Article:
This study reports the results from 3 European centers using rotary ablation with Rotablator, a device that is inserted into the coronary artery and removes atheroma by grinding it into millions of tiny fragments. Rotary ablation was performed in 129 patients. Primary success (reduction in percent luminal narrowing greater than 20%, residual stenosis less than 50%, without complications) was achieved by rotary angioplasty alone in 73 patients (57%). An additional 38 patients (29%) had successful adjunctive balloon angioplasty. Thus primary success was achieved in 111 patients (86%) at the end of the procedure. Acute occlusion occurred in 10 patients (7.7%). Recanalization was achieved by balloon angioplasty in 7: urgent bypass grafting was undertaken in 2. Q-wave and non-Q-wave myocardial infarction occurred in 3 and 7 patients, respectively. No deaths occurred. Follow-up angiography was performed in 74 patients (60%). Restenosis, defined as the recurrence of significant luminal narrowing (greater than 50%) occurred in 17 of 37 patients (46%) who underwent rotary ablation alone, and 11 of 37 patients (30%) who had adjunctive balloon angioplasty. The overall angiographic restenosis rate was 37.8%. In conclusion, rotary ablation is technically feasible, and relatively safe in the coronary circulation. The low primary success rate reflects the limited size of the device, which can be introduced through available guiding catheters, and limits the use of rotary ablation as a stand-alone procedure to lesions in small arteries or in distal locations. No reduction in restenosis was seen, but the role of this device combined with balloon angioplasty in larger arteries needs to be further defined.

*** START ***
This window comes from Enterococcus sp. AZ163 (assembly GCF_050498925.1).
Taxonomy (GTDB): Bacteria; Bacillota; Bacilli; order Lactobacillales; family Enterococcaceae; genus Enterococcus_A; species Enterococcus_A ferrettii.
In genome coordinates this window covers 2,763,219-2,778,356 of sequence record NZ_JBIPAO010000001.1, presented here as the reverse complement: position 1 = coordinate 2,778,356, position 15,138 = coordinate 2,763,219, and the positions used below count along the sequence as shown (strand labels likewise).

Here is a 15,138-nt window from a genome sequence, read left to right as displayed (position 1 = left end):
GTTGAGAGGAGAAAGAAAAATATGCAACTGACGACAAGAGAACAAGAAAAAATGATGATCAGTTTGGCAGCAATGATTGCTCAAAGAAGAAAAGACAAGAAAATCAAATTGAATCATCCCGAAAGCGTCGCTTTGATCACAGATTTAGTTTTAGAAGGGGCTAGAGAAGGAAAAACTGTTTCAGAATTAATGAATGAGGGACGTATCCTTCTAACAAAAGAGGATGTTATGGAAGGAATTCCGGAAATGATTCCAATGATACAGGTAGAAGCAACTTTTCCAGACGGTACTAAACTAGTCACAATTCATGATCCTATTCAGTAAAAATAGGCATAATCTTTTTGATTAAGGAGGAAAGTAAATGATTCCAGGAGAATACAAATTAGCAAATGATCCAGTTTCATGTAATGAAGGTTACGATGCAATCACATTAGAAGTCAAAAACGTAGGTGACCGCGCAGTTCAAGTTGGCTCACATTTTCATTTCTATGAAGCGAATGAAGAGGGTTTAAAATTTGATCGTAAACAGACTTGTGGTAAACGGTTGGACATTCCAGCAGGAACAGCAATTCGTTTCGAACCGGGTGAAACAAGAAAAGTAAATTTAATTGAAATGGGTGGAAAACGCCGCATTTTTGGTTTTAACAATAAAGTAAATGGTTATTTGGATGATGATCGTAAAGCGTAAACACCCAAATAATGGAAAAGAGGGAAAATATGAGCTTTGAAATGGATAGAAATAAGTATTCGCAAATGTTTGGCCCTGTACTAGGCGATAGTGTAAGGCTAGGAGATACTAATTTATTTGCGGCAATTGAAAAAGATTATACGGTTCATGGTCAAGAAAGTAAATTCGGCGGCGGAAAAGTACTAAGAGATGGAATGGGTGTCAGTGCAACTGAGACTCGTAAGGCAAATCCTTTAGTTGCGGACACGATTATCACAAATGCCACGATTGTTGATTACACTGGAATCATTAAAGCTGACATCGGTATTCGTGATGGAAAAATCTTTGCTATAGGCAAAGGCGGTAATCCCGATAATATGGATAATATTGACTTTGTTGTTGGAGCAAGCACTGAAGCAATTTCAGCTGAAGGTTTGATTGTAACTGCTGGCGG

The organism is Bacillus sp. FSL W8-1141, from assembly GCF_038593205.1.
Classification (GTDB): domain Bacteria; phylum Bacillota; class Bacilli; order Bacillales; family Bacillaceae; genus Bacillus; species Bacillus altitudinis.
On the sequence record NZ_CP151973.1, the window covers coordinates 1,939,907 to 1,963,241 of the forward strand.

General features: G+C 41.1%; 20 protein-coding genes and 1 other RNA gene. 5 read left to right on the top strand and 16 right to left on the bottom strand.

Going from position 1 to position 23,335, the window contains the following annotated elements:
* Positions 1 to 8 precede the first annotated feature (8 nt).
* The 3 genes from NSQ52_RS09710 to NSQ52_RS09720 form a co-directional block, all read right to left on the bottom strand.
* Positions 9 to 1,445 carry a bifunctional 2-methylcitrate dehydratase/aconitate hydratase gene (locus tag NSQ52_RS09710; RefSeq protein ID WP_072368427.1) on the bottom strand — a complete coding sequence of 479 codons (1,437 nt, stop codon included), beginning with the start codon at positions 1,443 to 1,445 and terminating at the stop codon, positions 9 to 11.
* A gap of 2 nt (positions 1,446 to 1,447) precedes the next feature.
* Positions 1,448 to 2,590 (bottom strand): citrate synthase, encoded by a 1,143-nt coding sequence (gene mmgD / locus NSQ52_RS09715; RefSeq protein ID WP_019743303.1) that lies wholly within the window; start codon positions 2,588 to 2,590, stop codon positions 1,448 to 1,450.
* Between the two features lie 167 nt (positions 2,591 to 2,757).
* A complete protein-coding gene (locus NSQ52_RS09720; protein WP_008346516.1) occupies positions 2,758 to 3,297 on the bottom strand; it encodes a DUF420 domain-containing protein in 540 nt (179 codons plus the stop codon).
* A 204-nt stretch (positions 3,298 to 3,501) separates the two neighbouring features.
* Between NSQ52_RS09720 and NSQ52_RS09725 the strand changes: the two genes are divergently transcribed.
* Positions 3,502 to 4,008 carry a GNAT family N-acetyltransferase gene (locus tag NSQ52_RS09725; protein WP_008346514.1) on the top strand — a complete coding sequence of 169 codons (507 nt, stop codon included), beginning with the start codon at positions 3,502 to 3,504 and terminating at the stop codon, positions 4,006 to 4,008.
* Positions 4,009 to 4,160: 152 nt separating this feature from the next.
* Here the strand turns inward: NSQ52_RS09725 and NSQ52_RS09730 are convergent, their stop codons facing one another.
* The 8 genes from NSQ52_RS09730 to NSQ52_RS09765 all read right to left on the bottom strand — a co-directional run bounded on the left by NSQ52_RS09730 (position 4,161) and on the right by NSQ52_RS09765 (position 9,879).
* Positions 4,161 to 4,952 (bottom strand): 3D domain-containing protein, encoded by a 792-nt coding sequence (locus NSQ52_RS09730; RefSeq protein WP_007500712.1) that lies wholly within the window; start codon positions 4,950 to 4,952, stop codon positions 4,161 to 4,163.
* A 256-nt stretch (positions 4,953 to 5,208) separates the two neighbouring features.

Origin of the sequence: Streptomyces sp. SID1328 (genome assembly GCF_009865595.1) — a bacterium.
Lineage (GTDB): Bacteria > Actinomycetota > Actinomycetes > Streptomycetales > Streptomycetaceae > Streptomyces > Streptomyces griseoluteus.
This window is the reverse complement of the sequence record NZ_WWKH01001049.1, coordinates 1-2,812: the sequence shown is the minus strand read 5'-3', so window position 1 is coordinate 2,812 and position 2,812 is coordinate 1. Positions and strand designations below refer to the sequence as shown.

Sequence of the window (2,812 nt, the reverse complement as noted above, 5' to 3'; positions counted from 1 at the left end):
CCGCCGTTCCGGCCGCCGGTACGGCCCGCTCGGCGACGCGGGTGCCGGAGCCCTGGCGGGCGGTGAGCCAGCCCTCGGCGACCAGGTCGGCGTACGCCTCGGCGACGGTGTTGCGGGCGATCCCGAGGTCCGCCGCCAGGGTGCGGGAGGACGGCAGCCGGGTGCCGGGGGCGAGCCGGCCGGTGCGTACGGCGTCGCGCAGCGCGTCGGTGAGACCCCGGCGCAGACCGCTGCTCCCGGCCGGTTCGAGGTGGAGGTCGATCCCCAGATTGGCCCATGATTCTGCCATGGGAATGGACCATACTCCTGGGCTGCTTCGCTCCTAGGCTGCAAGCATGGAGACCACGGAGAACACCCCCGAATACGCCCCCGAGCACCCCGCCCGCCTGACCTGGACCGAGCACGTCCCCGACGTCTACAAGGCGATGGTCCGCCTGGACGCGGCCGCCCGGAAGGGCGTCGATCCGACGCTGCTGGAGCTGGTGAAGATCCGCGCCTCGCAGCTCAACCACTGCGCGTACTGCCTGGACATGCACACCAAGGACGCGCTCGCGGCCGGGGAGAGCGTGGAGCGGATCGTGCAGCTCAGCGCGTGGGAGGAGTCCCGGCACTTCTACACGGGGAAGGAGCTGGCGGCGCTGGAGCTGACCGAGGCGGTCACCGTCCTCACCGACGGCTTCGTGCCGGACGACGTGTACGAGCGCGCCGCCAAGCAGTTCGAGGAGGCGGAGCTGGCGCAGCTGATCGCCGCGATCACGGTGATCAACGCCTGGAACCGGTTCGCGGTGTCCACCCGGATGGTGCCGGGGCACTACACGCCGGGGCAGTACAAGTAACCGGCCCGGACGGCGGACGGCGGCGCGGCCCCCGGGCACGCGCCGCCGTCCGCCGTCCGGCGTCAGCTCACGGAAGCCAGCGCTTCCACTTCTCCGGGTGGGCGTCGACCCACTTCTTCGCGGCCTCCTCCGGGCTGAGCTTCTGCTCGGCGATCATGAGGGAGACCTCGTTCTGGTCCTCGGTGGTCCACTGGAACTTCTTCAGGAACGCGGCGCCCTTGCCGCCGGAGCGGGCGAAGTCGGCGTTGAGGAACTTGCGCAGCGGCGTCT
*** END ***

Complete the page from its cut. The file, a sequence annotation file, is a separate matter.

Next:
, , , , , , , , , , , ,
The American Journal of Cardiology
Erasmus MC: University Medical Center Rotterdam

Bertrand, M., Lablanche, J. M., Bauters, C., de Jaegere, P., Serruys, P., Meyer, J., … Erbel, R. (1992). Percutaneous transluminal coronary rotary ablation with rotablator (European experience). The American Journal of Cardiology, 69, 470–474. Retrieved from